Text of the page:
Why investors don’t fund dating: A good example of how to think through the mechanics of a business model. Dating’s model isn’t ours, but the levers Andrew Chen talks about (acquisition costs, churn dynamics, etc.) are recognizable and relevant.

Benchmarking Atlassian’s S-1: SaaS metrics in practice.



Marketing and Growth

An interview with Jonah Peretti: An awesome example of someone who understands their business deeply and is using data as a competitive advantage. Marvel as he rattles off their traffic sources.

Five ways to build a $100mm business: A look at how differences in customer lifetime value require very different growth strategies.

Fixing Heroku’s pricing: Look at pricing in relation to larger business and customer goals.

Indispensable growth frameworks from my years at Facebook, Twitter and Wealthfront: On how to model, implement, and test growth frameworks.

How many funnels does your product have?: On the need to map out and measure each acquisition funnel in the product. This is especially relevant to us given multi-trial users, multi-sub users, revenue expanders, and the professionals market.

How Facebook squashed Twitter: On the risks associated with moving from early adopters to the mass market. Facebook’s dominance of Twitter is in part a reflection of their ability to make the product useful enough for lightweight users, who now won’t be interested in the investment Twitter requires.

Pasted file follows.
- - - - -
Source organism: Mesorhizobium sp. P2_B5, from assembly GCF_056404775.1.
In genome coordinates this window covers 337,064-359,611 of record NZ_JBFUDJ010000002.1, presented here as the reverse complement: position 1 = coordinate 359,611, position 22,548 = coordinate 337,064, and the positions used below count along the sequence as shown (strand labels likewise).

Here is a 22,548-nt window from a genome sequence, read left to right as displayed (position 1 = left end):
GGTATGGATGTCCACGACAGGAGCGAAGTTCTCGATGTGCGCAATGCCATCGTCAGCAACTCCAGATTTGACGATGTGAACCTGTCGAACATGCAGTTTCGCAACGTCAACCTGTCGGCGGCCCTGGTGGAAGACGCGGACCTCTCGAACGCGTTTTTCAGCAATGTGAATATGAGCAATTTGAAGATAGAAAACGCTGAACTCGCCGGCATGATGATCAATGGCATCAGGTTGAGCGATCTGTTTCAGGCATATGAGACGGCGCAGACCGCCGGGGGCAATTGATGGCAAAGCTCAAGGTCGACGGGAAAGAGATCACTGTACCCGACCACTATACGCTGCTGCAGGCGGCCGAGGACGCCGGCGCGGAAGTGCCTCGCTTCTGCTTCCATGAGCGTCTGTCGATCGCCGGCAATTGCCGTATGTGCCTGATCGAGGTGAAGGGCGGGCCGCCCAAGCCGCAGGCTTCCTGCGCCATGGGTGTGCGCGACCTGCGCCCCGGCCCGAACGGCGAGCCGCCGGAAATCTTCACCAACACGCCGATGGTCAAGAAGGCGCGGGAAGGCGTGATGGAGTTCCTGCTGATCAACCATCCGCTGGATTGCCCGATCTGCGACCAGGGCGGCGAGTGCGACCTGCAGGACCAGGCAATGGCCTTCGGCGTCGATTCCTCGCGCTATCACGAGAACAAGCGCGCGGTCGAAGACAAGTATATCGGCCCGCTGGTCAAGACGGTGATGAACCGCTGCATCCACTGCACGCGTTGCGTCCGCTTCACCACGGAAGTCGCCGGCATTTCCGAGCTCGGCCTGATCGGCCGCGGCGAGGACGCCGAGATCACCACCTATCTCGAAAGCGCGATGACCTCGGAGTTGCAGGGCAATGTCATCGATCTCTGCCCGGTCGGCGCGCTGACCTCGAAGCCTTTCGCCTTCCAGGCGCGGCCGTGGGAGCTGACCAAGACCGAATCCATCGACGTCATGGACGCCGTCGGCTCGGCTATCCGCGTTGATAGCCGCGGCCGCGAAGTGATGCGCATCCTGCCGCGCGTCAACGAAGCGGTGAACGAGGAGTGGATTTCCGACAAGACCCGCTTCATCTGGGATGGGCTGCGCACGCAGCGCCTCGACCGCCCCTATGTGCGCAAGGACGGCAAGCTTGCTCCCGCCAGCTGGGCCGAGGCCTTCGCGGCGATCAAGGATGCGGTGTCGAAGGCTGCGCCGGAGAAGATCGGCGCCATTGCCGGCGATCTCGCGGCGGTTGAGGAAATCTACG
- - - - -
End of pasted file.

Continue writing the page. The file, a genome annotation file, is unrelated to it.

A rake too far: Ostensibly about optimal marketplace pricing strategy, but really about the opening that premium pricing provides to your competitors.

Management and Culture

High Output Management: Legendary Intel CEO Andy Grove's book on how to organize and run a company, with summary here.

The VP of devil’s advocacy: On the importance of honest criticism.

We don’t sell saddles here: A great example of a company-wide, mission-oriented rallying cry, from Slack CEO Stewart Butterfield.

Why we’ve changed our product team structure 4 times: A transparent look at how an org has changed as a company grew, and the costs and benefits of each approach. As someone who has done a fair amount of team restructuring, this rings true.